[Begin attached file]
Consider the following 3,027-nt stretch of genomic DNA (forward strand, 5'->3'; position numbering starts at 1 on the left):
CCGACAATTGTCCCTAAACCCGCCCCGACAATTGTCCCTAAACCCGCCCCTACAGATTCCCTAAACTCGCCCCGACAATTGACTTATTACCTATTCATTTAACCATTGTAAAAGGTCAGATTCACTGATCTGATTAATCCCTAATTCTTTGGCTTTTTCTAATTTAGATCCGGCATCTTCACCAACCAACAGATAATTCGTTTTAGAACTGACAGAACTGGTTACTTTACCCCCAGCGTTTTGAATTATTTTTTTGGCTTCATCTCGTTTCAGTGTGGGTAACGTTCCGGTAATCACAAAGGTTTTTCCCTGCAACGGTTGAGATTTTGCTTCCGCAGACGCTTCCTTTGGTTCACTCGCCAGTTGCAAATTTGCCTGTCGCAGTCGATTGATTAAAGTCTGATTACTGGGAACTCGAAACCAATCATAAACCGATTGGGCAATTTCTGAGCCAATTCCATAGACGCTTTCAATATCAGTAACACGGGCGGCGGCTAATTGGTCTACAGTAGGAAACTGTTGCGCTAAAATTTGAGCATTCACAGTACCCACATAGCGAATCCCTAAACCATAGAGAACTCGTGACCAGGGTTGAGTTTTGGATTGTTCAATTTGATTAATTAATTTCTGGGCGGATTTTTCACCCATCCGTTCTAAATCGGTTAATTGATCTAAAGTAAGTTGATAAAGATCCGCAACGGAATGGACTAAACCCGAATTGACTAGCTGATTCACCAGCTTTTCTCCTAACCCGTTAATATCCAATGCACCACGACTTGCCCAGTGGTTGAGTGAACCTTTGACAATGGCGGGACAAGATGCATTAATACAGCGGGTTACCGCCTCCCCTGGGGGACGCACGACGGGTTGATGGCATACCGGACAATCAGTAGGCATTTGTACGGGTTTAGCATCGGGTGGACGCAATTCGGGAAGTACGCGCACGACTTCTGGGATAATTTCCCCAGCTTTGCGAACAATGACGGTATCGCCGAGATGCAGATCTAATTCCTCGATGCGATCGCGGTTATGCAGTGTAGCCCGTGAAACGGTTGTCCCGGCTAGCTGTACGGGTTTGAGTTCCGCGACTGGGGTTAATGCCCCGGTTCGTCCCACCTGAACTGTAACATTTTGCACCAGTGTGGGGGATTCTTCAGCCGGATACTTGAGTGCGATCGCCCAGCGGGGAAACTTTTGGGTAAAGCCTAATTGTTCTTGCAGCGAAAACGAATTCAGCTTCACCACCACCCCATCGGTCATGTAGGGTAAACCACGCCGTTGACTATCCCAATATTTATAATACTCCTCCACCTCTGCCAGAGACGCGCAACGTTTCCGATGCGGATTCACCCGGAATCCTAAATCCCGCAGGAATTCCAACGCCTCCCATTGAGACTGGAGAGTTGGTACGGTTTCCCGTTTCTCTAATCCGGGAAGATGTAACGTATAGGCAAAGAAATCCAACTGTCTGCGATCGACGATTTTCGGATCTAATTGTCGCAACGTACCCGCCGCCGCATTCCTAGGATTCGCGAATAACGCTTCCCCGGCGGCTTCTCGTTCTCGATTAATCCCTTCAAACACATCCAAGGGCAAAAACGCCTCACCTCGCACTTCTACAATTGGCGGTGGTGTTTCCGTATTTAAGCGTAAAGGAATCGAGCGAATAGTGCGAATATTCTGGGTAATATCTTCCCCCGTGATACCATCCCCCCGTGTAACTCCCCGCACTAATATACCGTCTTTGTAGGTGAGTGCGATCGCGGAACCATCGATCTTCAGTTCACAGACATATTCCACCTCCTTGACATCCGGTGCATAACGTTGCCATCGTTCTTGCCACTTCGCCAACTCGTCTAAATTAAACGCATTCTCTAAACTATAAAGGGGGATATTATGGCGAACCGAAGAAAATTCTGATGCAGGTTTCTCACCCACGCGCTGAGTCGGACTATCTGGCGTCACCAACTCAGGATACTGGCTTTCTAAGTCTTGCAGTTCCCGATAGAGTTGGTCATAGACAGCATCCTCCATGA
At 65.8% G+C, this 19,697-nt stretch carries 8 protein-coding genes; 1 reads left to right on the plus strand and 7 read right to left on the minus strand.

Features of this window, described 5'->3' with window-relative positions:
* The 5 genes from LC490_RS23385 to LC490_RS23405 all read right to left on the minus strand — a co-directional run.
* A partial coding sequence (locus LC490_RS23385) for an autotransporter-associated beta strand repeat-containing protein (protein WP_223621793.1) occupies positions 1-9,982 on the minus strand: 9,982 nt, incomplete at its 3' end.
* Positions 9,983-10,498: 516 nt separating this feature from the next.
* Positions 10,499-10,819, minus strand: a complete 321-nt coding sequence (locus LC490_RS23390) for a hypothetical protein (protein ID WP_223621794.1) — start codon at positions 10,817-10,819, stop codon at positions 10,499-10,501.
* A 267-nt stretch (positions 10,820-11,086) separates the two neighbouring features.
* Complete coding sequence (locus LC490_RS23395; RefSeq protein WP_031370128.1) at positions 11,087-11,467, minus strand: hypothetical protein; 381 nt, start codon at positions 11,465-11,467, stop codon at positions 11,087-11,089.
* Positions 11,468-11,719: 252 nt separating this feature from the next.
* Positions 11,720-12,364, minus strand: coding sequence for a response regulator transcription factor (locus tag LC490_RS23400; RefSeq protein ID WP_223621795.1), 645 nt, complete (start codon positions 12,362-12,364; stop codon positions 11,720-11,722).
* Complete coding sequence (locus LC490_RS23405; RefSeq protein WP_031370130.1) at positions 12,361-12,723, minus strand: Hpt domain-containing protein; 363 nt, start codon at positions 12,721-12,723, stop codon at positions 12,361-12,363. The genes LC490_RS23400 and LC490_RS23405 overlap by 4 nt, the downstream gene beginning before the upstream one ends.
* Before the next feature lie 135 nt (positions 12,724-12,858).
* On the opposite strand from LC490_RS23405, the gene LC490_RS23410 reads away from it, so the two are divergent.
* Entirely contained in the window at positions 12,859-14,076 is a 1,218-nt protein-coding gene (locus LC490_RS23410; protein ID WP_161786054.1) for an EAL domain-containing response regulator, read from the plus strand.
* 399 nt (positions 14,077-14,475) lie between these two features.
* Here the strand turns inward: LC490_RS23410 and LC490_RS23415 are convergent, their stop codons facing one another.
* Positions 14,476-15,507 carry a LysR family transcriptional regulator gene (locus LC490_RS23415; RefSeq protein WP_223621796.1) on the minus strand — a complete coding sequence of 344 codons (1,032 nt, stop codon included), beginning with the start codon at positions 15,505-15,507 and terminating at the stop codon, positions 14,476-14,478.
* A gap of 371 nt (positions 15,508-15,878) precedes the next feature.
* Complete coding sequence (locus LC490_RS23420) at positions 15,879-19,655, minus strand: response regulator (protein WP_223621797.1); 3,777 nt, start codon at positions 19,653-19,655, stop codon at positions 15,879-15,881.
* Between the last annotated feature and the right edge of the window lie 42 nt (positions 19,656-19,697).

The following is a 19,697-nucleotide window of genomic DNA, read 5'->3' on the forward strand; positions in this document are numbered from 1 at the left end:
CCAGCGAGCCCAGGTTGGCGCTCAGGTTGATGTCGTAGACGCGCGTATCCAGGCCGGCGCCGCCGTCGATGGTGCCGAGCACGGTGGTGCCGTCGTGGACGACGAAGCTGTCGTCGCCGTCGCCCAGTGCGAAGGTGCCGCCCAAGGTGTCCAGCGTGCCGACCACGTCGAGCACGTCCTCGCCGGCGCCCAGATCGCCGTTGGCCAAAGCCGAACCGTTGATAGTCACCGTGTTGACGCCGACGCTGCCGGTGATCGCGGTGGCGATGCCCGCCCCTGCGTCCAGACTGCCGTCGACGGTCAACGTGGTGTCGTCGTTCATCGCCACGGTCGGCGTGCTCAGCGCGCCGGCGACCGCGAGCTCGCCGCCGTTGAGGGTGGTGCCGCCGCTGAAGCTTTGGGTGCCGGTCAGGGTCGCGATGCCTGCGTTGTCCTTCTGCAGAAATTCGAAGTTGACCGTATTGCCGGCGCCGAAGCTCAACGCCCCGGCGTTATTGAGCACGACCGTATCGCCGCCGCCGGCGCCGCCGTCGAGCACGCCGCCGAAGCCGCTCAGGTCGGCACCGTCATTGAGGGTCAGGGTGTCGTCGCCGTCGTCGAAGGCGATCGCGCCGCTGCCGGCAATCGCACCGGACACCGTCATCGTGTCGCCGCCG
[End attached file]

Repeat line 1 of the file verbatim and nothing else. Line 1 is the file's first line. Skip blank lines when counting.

Consider the following 3,027-nt stretch of genomic DNA (forward strand, 5'->3'; position numbering starts at 1 on the left):